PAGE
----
Both the panel on predatory pricing moderated by Mondo Mazwai, Competition Tribunal South Africa, and subsequent breakout session discussions considered questions such as, which measure of cost is appropriate to assess predatory pricing? Are prices below AVC always predatory? Are prices below cost but above a competitor’s cost predatory? Can a price above a firm’s own cost be predatory? Should the “meeting competition” defence be recognised? Should limit pricing be tolerated? Is there a need for a recoupment test to establish predation? And, must recoupment occur in the same market where predation occurs?
Motta opened the predatory pricing discussion with his observation that under European competition law, there is no recoupment requirement. Rather, a finding of dominance is sufficient to prove barriers to entry to support a coherent strategy to exclude rivals. Speakers from South African and Canada shared lessons learned from predatory pricing cases in their jurisdictions involving price-cost tests in the airline industry.
The exclusive dealing panel, moderated by Yasmin Carrim, Competition Tribunal South Africa, highlighted elements of a flexible rule of reason analysis drawn from the ICN workbook chapter. In his presentation, Alden Abbott, US Federal Trade Commission, outlined potential exclusive dealing efficiencies and harms related to market foreclosure, such as raising rivals’ costs, and stressed the importance of focussing on the evidence. Speakers from Japan, Mexico, and South Africa presented exclusive dealing cases brought in their jurisdictions, involving exclusivity provision in contracts for mobile social gaming, ticketing services, and packing and marketing services to citrus farmers. Alvaro Ramos, a private sector participant from Spain addressed some of the practical and procedural difficulties and challenges in enforcing antitrust rules to exclusivity, including the use of rebuttable presumption, standards of foreclosure, and access to evidence. Participants applied the lessons learned from the panel and the ICN workbook chapter on exclusive dealing to a hypothetical case study based on the FTC’s investigation involving McWane, the largest U.S. suppliers of ductile iron pipe fittings, which are used in municipal water systems around the United States. The FTC charged that McWane illegally maintained its monopoly power in the market for U.S.-made pipe fittings by implementing an exclusive dealing policy.6
The final session on rebates was moderated by Marcus Bezzi, Australian Competition and Consumer Commission. OECD Competition Expert Chris Pike recounted the 2016 OECD Roundtable on Fidelity Rebates, which considered both predatory pricing and de facto exclusive dealing theories of harm. Gail Levine, US Federal Trade Commission, shared the US experience, including an investigation alleging exclusive dealing that used both sticks (threats) and carrots (rebates) to achieve exclusivity. Speakers from Israel and Turkey presented cases from their jurisdictions, including ports in Ashdod and rebates for beer. In his presentation, Massimiliano Kadar, European Commission, noted that the EC’s Intel judgment provides a framework for the appraisal of exclusivity rebates and that the way the framework is applied and the actual sources of evidence necessarily depend on the specifics of individual cases. He asserted that there is no hierarchy between different types of evidence and that the Commission can prove anti-competitive effects in a number of ways.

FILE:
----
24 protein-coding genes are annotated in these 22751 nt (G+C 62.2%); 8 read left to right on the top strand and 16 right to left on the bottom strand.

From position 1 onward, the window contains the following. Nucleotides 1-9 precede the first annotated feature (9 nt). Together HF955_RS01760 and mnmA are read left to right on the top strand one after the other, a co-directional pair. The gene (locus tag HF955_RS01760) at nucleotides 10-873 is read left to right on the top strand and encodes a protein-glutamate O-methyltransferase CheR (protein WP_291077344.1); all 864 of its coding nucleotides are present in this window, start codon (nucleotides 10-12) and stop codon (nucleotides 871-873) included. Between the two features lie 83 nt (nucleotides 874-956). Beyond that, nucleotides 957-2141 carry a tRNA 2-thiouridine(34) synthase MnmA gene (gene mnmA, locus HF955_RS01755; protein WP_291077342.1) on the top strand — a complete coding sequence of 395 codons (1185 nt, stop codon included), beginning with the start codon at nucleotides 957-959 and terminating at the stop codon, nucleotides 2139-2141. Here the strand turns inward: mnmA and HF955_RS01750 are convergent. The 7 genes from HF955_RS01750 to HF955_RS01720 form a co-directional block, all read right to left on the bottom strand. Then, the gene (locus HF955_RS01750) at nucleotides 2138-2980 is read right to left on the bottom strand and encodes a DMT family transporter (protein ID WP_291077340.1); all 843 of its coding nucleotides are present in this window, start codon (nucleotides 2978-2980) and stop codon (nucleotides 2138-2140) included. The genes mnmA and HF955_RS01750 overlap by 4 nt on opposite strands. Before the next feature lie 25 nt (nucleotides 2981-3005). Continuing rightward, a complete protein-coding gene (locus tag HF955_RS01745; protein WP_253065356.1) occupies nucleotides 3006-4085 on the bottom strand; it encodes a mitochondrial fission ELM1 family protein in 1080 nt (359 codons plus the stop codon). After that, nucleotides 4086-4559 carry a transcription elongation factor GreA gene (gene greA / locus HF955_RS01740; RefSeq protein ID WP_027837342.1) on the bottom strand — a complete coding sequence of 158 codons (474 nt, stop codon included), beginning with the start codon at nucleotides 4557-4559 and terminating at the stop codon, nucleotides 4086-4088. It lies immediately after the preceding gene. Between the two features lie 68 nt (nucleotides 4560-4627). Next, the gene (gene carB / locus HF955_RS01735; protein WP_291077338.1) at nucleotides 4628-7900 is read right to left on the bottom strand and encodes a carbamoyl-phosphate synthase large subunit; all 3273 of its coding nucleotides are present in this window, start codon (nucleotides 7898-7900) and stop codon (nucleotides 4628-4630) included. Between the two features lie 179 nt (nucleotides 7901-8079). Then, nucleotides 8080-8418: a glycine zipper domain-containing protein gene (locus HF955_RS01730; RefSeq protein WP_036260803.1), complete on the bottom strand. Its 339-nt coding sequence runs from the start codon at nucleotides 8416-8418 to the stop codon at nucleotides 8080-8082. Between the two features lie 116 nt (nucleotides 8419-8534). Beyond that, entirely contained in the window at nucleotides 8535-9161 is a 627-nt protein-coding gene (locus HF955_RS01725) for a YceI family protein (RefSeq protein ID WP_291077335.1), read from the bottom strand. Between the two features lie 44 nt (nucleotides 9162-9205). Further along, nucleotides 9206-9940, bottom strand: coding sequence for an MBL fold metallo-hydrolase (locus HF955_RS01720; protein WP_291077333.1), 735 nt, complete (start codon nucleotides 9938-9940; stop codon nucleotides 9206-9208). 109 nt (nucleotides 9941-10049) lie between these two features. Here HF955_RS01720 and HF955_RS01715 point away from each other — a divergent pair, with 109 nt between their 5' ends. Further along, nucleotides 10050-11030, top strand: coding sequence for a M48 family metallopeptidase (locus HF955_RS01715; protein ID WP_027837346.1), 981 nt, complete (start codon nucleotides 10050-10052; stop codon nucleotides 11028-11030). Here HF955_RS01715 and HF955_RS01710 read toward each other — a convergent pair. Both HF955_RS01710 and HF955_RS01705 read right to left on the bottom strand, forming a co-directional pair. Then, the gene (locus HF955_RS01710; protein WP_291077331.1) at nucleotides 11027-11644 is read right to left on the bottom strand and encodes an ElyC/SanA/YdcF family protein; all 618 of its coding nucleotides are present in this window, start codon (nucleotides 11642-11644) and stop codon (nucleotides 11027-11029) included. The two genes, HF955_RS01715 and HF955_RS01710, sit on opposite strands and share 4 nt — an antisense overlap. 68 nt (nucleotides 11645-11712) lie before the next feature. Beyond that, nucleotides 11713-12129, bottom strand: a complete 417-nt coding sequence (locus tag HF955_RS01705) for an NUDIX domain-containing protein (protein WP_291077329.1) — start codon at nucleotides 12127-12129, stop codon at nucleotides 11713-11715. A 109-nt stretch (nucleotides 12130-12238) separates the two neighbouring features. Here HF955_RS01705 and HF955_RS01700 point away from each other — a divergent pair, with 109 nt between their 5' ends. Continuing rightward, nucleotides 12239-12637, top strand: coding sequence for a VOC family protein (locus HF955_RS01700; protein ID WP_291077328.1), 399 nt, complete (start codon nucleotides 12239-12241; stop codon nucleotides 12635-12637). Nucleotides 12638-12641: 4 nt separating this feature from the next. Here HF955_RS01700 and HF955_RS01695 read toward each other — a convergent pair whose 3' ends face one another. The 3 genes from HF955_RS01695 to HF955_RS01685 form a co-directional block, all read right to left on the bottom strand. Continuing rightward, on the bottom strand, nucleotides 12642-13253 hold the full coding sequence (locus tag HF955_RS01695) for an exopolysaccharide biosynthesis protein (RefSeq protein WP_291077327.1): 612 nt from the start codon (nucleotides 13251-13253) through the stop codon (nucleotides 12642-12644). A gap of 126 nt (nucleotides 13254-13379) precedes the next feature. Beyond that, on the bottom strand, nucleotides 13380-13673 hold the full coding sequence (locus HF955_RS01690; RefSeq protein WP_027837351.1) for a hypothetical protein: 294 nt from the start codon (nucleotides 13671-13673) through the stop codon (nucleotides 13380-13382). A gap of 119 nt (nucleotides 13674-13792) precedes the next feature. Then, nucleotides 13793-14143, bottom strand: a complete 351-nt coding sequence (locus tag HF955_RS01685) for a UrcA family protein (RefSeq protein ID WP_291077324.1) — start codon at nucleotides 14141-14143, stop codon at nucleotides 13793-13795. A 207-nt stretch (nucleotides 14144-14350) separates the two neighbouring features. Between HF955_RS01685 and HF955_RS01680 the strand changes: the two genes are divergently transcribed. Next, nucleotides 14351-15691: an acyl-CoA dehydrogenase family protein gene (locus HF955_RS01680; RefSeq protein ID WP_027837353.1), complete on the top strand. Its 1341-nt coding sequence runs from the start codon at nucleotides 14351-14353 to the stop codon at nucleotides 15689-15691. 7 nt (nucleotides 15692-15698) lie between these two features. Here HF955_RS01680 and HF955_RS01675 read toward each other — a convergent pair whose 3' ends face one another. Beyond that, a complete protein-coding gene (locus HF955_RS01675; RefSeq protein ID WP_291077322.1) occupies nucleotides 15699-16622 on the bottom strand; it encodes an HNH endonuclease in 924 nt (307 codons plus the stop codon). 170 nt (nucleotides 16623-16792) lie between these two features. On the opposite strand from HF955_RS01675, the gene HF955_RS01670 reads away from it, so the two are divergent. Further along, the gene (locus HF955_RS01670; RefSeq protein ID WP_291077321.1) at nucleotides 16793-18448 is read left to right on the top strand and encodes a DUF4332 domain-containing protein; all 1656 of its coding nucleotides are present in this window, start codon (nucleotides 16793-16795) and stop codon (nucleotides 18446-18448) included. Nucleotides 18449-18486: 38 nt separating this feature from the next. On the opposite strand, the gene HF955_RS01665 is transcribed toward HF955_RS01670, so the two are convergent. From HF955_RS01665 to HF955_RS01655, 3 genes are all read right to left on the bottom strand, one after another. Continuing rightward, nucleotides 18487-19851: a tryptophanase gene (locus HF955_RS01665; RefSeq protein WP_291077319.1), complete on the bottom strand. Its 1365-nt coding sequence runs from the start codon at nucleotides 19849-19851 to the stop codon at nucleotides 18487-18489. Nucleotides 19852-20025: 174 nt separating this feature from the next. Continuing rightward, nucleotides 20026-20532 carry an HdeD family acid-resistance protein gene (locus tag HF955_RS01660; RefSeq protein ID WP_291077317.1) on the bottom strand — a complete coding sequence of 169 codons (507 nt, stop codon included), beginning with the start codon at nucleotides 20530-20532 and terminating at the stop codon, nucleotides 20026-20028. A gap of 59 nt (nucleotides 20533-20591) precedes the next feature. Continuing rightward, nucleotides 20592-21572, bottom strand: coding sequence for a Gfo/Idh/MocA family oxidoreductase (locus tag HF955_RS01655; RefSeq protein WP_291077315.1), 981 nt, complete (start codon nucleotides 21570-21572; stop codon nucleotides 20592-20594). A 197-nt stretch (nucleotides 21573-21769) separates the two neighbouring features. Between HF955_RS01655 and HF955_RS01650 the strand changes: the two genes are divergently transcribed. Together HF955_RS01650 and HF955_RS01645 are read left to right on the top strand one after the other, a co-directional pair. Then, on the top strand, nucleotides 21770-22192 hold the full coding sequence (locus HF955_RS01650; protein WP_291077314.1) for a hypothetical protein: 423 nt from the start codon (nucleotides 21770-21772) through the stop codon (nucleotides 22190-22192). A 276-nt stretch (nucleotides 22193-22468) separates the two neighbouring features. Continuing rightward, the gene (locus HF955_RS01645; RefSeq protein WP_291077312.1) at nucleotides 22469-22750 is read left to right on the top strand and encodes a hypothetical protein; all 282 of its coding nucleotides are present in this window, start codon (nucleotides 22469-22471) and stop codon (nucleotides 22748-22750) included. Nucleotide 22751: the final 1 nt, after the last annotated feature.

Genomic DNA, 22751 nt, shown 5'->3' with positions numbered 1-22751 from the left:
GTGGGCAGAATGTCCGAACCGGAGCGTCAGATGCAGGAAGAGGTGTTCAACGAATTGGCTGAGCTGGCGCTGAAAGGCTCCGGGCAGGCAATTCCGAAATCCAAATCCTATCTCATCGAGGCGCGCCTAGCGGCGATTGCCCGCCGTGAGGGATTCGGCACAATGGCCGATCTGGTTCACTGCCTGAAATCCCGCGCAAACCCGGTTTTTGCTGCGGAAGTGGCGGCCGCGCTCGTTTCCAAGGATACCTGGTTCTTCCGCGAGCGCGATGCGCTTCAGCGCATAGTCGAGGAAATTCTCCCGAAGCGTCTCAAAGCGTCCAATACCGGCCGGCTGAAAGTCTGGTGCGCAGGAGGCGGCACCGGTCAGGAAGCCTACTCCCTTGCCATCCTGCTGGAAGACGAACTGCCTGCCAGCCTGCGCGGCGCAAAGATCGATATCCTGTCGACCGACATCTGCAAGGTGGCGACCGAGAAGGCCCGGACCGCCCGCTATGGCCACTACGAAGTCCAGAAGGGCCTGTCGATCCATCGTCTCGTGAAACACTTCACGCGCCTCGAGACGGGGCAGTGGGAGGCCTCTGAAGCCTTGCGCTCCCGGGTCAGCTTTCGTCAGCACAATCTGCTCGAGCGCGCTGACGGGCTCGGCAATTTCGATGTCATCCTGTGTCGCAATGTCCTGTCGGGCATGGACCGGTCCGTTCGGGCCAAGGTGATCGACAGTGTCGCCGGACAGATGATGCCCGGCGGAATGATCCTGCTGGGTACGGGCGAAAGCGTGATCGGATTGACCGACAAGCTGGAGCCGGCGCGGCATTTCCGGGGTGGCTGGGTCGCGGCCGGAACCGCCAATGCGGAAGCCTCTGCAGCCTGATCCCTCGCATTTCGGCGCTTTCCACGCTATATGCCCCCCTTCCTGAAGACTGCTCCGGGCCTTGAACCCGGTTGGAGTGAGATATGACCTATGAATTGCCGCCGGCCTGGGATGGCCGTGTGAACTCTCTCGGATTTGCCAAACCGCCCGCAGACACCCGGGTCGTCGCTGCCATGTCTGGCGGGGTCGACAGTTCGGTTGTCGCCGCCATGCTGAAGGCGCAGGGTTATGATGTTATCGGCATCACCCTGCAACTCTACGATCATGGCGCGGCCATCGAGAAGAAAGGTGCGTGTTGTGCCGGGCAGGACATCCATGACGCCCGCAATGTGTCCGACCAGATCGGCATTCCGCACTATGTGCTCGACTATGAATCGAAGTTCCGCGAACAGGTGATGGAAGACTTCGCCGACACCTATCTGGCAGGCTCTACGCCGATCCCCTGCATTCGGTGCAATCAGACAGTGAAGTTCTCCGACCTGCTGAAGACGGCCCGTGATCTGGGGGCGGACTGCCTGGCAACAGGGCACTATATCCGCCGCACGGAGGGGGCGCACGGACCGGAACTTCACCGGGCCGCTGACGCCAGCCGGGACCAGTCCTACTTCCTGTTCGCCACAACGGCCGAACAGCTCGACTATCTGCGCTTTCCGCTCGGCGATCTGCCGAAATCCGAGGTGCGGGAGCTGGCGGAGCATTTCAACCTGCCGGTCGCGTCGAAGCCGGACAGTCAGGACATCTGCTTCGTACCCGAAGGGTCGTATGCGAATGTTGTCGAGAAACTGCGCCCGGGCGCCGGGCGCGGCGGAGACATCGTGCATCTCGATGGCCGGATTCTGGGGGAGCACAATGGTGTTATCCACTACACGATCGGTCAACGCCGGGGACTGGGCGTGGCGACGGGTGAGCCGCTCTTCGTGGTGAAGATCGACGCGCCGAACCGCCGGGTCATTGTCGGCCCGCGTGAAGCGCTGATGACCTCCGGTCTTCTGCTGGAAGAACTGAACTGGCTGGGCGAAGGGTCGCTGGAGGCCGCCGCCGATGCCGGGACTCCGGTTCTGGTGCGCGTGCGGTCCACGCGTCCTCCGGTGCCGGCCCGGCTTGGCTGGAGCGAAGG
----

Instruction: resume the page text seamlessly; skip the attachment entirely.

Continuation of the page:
1 Cynthia Lewis Lagdameo is Counsel for International Antitrust in the Federal Trade Commission’s Office of International Affairs.
3 The hypothetical involved a complaint from several refractories that the alleged dominant firm was excessively pricing microsil (a binder in the production of refractory products) to customers in South Africa. Refractories alleged that there is no reasonable relationship between costs incurred to produce and supply microsil, and the final microsil prices that Emporium charges to refractories.
4 Predatory Pricing Analysis Pursuant to Unilateral Conduct Laws Recommended Practices, available at https://www.internationalcompetitionnetwork.org/portfolio/predatory-pricing-analysis-uc-laws/.
5 ICN Unilateral Conduct Workbook Chapter 5: Exclusive Dealing, available at https://www.internationalcompetitionnetwork.org/portfolio/uc-workbook-exclusive-dealing/.
6 In re McWane, Inc., 155 F.T.C. 903 (2013), affirmed, 783 F3d 814 (11th Cir 2015), cert denied, 136 S. Ct. 1452 (2016).